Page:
When one is changing their occupation, they take different jobs irrespective of the location. The need to change a job is prompted by the entry of a new generation in the labor market and a shift in operational changes in different sectors of the economy.
What Is Occupational Mobility?
Occupational mobility is the willingness and ability of an employee to change from their current job to a new job. There are two types of occupational mobility, these being internal occupational mobility and external occupational mobility.
Under internal occupational mobility, an employee changes their position in the current place of work. Under external occupational mobility, an employee is willing and able to secure a different job in a different sector or a different place of employment.
Benefits of Occupational Mobility
1. Saves one from unemployment
Securing a new job is not a problem when one is occupationally mobile. For instance, a person with a main job and a side hustle. If such a person loses their job, they can quickly switch to their side hustle as the main job. Thus, the status of occupational mobility saves one from structural and cyclical unemployment.
2. Increased job satisfaction
Changing a job whenever one wants is something only guaranteed to some. Some workers do not like their current job but cannot quit. When one has occupational mobility, they do a job because they like it. Motivation is from within; they find such a job effortless in discharging mandated duties. Thus, occupational mobility increases satisfaction with one’s current job(s).
3. Increased productivity
Productivity is a factor of motivation and job satisfaction. Since occupational mobility increases job satisfaction, one tends to be more productive. The internal motivation to keep a job results in increased performance. This improved performance from one employee is what translates to increased productivity of a company. This productivity is at a personal level, an organizational level, and an economic level.
4. Better financial status
If one is willing and able to find a new job, the probability of increasing financial status is high. One can take a job position where they earn the best salary and better employee remunerations.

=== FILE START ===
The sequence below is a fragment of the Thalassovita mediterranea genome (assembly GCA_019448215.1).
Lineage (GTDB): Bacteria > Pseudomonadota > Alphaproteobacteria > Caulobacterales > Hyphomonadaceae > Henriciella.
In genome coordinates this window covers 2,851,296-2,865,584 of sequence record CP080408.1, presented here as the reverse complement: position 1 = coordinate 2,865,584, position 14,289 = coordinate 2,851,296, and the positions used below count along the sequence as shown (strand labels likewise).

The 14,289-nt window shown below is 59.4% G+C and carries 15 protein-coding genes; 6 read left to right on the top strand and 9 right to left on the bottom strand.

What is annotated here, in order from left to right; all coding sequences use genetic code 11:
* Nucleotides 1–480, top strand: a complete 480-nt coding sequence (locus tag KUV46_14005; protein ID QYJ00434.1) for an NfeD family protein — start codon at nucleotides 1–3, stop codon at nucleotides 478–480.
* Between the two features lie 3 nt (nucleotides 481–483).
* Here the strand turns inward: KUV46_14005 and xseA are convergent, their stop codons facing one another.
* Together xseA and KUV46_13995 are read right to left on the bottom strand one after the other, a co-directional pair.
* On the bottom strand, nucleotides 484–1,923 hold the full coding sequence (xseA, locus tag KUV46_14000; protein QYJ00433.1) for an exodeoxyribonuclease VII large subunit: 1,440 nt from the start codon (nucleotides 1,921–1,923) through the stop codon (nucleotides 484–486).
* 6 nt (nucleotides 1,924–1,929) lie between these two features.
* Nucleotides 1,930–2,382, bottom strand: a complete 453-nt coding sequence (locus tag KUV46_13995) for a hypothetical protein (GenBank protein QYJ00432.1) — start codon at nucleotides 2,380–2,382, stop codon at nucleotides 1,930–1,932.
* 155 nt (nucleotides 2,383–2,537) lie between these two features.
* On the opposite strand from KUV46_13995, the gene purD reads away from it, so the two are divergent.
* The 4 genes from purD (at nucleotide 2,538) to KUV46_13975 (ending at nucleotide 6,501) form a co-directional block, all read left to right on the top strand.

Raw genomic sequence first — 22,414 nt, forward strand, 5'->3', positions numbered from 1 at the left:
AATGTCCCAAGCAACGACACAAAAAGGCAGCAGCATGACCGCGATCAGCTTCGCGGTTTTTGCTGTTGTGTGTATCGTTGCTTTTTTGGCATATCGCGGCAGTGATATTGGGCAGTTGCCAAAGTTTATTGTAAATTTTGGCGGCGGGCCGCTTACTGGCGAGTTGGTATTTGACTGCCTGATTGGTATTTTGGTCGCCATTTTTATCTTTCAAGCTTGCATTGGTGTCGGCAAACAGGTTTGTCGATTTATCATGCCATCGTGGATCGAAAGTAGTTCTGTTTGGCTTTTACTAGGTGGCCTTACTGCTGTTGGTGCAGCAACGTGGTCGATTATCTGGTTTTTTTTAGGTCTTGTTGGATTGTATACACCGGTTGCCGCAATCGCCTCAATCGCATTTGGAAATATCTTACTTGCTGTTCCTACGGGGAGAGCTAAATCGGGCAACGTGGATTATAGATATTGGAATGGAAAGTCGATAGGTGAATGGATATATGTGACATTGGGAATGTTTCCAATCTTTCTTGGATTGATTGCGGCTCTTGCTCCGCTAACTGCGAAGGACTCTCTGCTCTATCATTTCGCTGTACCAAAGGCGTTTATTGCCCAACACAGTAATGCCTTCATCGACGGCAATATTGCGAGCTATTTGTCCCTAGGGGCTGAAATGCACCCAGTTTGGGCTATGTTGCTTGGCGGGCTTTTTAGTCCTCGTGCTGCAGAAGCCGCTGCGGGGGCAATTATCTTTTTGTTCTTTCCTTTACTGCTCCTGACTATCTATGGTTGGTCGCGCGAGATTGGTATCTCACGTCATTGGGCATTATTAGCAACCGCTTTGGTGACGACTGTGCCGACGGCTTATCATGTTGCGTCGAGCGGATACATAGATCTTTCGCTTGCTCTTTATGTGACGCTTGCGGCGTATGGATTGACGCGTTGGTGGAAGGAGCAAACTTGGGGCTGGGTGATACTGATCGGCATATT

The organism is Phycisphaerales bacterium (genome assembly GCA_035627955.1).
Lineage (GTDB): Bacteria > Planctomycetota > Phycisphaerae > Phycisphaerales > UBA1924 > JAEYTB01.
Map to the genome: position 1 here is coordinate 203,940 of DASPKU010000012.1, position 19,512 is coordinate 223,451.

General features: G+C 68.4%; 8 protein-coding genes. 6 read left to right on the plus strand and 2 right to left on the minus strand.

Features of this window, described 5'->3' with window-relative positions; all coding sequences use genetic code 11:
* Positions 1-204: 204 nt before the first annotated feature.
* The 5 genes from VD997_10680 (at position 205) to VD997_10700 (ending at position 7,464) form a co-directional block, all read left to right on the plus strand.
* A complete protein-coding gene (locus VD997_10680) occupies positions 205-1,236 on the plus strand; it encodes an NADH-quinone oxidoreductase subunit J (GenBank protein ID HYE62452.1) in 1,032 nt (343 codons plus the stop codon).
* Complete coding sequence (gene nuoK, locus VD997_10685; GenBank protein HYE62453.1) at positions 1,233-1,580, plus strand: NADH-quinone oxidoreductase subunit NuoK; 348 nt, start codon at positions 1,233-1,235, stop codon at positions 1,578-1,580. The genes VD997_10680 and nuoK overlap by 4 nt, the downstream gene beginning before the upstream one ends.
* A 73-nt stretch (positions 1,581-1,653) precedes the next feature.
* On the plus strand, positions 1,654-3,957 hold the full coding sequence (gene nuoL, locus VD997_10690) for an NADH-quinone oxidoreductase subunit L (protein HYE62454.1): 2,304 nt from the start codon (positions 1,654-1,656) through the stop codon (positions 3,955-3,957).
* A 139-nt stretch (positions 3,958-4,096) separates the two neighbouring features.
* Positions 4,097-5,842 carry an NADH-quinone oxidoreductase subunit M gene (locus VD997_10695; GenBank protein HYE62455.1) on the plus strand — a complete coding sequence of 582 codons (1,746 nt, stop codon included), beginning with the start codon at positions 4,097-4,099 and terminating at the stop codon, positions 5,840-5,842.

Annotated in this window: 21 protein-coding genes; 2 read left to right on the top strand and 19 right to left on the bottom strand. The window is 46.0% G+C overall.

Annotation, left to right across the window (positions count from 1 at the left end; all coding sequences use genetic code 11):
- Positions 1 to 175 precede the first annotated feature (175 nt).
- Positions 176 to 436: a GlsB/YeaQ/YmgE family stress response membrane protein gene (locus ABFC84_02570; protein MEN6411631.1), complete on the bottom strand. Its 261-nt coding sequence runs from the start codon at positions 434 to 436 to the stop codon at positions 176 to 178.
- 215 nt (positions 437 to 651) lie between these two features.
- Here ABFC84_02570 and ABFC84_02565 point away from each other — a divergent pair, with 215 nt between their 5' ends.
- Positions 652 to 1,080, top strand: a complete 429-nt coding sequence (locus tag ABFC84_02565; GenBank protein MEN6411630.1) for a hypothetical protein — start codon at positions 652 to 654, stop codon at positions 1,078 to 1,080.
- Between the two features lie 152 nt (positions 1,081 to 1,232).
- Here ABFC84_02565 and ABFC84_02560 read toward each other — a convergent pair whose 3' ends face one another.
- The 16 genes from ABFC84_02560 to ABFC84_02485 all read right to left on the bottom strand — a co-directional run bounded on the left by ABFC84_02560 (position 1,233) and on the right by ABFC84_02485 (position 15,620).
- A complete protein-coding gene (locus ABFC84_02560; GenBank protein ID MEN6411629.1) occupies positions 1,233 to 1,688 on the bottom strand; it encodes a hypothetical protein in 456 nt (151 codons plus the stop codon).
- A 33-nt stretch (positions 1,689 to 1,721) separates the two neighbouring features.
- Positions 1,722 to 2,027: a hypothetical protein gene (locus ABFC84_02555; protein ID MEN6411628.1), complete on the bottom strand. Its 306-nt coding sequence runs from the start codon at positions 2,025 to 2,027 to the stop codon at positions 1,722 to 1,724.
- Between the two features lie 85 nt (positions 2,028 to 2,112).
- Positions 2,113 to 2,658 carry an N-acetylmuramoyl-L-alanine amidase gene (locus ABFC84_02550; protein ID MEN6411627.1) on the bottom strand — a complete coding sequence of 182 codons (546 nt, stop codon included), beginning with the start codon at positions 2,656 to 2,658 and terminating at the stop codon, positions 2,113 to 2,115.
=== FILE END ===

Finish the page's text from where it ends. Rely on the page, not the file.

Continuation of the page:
What Factors Affect Occupational Mobility?
1. Educational training
When one is educated, they have knowledge of different sectors. They can operate within different contexts of job positions. Acquiring vocational training makes one just better. One acquires the technical skills of doing different jobs and different skills for each. Thus, diversity in vocational training makes a person enjoy more occupational mobility than a person with limited or no education and vocational training.
2. Phase of the economic cycle
Economic goes through different phases, but an economic recession and economic expansion are the two major phases in the economic cycle. When the economy is in its expansion phase, job opportunities grow. The demand for workers can sometimes exceed the volume of job seekers. The possibility of getting a desired job is also high. Thus, an economy in its expansion phase favors occupational mobility.
If an economy is in recession, people lose their jobs as businesses close down. In other cases, firms and employers are scaling down on their labor expenditure through layoffs. For a person willing to change jobs, securing a new job in such an economy becomes hard. Thus, an economy in its recession limits occupational mobility.
3. Social forces
The set-up of society is an important factor that significantly dictates occupational mobility. A society where job acquisition depends on family ties limits job mobility. This is because one cannot acquire a job even where they are vacancies if no one refers them. However, if a society is free from such joint family systems, the job market is open and has higher occupational mobility.
4. Intensity of International trade
International trade establishes strategic alliances between different sectors and international partners. People find acquiring new job roles in these international firms easy if they cannot secure such job opportunities locally. High intensity of international trade thus favors occupational mobility. On the other hand, a low intensity of international trade limits occupational mobility.
How to Improve Occupational Mobility
1. Invest in educational and vocational training
Switching from one job to another becomes easy when one is trained in different fields. One has the skills and, most likely, the experience needed. Fitting into a new job role becomes easy, and there is less internal resistance to change. Thus, investing in training at a personal and societal level is a good approach to improving occupational mobility.
2. Increased international alliances
Firms should look for alliances with international players. These help local and international firms create new job opportunities for locals and foreigners. People from different countries where these international partners operate enjoy increased occupational mobility. International partnerships would also create new opportunities for training.
3. Government intervention
The state has a role to play in promoting occupational mobility. These international alliances are facilitated largely by the government. The kind of trade partnership that the state makes with other states dictates the ability of local firms to enter into strategic business alliances with foreign firms. A state should thus create enabling foreign ties with other states. This would increase international partnerships and hence promote occupational mobility.